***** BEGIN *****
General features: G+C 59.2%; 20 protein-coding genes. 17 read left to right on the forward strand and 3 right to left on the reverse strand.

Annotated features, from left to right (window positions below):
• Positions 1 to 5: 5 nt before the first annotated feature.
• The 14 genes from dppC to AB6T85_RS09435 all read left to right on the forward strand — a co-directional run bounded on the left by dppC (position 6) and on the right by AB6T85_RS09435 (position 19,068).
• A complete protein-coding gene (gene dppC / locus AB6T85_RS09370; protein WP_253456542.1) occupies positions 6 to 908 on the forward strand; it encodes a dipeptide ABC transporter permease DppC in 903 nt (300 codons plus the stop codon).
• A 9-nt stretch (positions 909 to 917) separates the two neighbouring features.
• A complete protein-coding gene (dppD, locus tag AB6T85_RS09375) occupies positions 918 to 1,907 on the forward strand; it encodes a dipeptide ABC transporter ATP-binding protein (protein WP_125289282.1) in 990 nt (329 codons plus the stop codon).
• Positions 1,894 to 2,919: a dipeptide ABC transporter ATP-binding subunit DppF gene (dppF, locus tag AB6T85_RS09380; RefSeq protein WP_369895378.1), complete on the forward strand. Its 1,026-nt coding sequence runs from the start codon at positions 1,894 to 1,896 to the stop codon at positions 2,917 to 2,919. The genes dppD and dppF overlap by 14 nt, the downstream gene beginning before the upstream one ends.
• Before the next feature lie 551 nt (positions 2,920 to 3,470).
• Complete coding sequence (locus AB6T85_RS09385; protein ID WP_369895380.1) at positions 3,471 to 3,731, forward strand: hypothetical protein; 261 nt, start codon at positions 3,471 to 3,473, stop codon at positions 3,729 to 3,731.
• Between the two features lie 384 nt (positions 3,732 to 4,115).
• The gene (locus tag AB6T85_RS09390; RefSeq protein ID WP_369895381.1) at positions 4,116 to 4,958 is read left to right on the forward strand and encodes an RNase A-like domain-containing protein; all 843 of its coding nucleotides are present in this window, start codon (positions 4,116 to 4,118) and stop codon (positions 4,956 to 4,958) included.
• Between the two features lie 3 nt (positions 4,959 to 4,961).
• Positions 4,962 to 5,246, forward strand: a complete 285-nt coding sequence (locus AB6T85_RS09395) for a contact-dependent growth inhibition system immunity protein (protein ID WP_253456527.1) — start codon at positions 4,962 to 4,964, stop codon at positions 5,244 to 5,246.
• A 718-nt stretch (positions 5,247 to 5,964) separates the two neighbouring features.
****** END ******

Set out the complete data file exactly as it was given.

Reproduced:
General features: G+C 59.2%; 20 protein-coding genes. 17 read left to right on the forward strand and 3 right to left on the reverse strand.

Annotated features, from left to right (window positions below):
• Positions 1 to 5: 5 nt before the first annotated feature.
• The 14 genes from dppC to AB6T85_RS09435 all read left to right on the forward strand — a co-directional run bounded on the left by dppC (position 6) and on the right by AB6T85_RS09435 (position 19,068).
• A complete protein-coding gene (gene dppC / locus AB6T85_RS09370; protein WP_253456542.1) occupies positions 6 to 908 on the forward strand; it encodes a dipeptide ABC transporter permease DppC in 903 nt (300 codons plus the stop codon).
• A 9-nt stretch (positions 909 to 917) separates the two neighbouring features.
• A complete protein-coding gene (dppD, locus tag AB6T85_RS09375) occupies positions 918 to 1,907 on the forward strand; it encodes a dipeptide ABC transporter ATP-binding protein (protein WP_125289282.1) in 990 nt (329 codons plus the stop codon).
• Positions 1,894 to 2,919: a dipeptide ABC transporter ATP-binding subunit DppF gene (dppF, locus tag AB6T85_RS09380; RefSeq protein WP_369895378.1), complete on the forward strand. Its 1,026-nt coding sequence runs from the start codon at positions 1,894 to 1,896 to the stop codon at positions 2,917 to 2,919. The genes dppD and dppF overlap by 14 nt, the downstream gene beginning before the upstream one ends.
• Before the next feature lie 551 nt (positions 2,920 to 3,470).
• Complete coding sequence (locus AB6T85_RS09385; protein ID WP_369895380.1) at positions 3,471 to 3,731, forward strand: hypothetical protein; 261 nt, start codon at positions 3,471 to 3,473, stop codon at positions 3,729 to 3,731.
• Between the two features lie 384 nt (positions 3,732 to 4,115).
• The gene (locus tag AB6T85_RS09390; RefSeq protein ID WP_369895381.1) at positions 4,116 to 4,958 is read left to right on the forward strand and encodes an RNase A-like domain-containing protein; all 843 of its coding nucleotides are present in this window, start codon (positions 4,116 to 4,118) and stop codon (positions 4,956 to 4,958) included.
• Between the two features lie 3 nt (positions 4,959 to 4,961).
• Positions 4,962 to 5,246, forward strand: a complete 285-nt coding sequence (locus AB6T85_RS09395) for a contact-dependent growth inhibition system immunity protein (protein ID WP_253456527.1) — start codon at positions 4,962 to 4,964, stop codon at positions 5,244 to 5,246.
• A 718-nt stretch (positions 5,247 to 5,964) separates the two neighbouring features.